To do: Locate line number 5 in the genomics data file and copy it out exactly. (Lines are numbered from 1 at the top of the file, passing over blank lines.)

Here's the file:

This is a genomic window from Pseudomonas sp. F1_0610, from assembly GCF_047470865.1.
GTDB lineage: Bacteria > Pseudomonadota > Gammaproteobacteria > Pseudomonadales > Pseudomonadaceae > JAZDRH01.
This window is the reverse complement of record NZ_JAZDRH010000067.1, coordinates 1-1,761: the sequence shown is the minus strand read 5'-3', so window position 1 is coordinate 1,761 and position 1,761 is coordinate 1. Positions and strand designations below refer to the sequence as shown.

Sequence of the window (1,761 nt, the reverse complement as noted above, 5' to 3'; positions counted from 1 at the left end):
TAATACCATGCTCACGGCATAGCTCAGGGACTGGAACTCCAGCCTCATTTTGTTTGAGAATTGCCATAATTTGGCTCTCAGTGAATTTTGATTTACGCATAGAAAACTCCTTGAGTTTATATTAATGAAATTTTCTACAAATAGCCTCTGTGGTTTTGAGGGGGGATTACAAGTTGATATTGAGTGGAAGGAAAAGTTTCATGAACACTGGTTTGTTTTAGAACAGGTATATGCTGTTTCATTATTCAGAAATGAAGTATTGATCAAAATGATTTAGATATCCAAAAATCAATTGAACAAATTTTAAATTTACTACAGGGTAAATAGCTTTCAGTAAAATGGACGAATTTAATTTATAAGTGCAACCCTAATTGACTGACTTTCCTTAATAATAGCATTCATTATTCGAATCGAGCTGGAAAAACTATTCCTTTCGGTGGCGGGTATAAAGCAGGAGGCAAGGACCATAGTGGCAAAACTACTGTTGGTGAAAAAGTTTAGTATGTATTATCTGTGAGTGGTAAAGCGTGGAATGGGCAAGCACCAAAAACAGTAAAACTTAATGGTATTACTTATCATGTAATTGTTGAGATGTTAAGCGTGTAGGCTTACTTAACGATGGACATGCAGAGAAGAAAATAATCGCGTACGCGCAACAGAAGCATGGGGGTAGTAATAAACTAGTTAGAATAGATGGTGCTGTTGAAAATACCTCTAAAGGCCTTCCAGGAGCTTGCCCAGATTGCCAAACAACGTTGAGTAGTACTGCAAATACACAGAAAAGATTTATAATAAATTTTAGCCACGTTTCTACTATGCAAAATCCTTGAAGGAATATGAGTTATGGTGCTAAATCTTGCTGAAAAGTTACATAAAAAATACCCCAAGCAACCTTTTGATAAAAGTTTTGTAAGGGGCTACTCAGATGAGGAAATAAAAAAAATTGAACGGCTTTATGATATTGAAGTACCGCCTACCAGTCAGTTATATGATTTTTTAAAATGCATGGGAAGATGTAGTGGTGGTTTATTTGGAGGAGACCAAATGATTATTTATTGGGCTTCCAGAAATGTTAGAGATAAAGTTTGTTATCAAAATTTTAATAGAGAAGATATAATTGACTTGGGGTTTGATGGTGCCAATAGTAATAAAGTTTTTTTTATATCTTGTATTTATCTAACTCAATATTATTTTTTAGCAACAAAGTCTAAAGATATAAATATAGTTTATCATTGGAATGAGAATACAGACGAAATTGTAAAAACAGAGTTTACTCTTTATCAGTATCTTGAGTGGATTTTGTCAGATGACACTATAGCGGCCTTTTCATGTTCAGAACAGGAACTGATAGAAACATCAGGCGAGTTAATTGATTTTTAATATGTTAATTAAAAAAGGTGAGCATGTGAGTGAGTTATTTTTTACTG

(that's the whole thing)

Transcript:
TAATACCATGCTCACGGCATAGCTCAGGGACTGGAACTCCAGCCTCATTTTGTTTGAGAATTGCCATAATTTGGCTCTCAGTGAATTTTGATTTACGCATAGAAAACTCCTTGAGTTTATATTAATGAAATTTTCTACAAATAGCCTCTGTGGTTTTGAGGGGGGATTACAAGTTGATATTGAGTGGAAGGAAAAGTTTCATGAACACTGGTTTGTTTTAGAACAGGTATATGCTGTTTCATTATTCAGAAATGAAGTATTGATCAAAATGATTTAGATATCCAAAAATCAATTGAACAAATTTTAAATTTACTACAGGGTAAATAGCTTTCAGTAAAATGGACGAATTTAATTTATAAGTGCAACCCTAATTGACTGACTTTCCTTAATAATAGCATTCATTATTCGAATCGAGCTGGAAAAACTATTCCTTTCGGTGGCGGGTATAAAGCAGGAGGCAAGGACCATAGTGGCAAAACTACTGTTGGTGAAAAAGTTTAGTATGTATTATCTGTGAGTGGTAAAGCGTGGAATGGGCAAGCACCAAAAACAGTAAAACTTAATGGTATTACTTATCATGTAATTGTTGAGATGTTAAGCGTGTAGGCTTACTTAACGATGGACATGCAGAGAAGAAAATAATCGCGTACGCGCAACAGAAGCATGGGGGTAGTAATAAACTAGTTAGAATAGATGGTGCTGTTGAAAATACCTCTAAAGGCCTTCCAGGAGCTTGCCCAGATTGCCAAACAACGTTGAGTAGTACTGCAAATACACAGAAAAGATTTATAATAAATTTTAGCCACGTTTCTACTATGCAAAATCCTTGAAGGAATATGAGTTATGGTGCTAAATCTTGCTGAAAAGTTACATAAAAAATACCCCAAGCAACCTTTTGATAAAAGTTTTGTAAGGGGCTACTCAGATGAGGAAATAAAAAAAATTGAACGGCTTTATGATATTGAAGTACCGCCTACCAGTCAGTTATATGATTTTTTAAAATGCATGGGAAGATGTAGTGGTGGTTTATTTGGAGGAGACCAAATGATTATTTATTGGGCTTCCAGAAATGTTAGAGATAAAGTTTGTTATCAAAATTTTAATAGAGAAGATATAATTGACTTGGGGTTTGATGGTGCCAATAGTAATAAAGTTTTTTTTATATCTTGTATTTATCTAACTCAATATTATTTTTTAGCAACAAAGTCTAAAGATATAAATATAGTTTATCATTGGAATGAGAATACAGACGAAATTGTAAAAACAGAGTTTACTCTTTATCAGTATCTTGAGTGGATTTTGTCAGATGACACTATAGCGGCCTTTTCATGTTCAGAACAGGAACTGATAGAAACATCAGGCGAGTTAATTGATTTTTAATATGTTAATTAAAAAAGGTGAGCATGTGAGTGAGTTATTTTTTACTG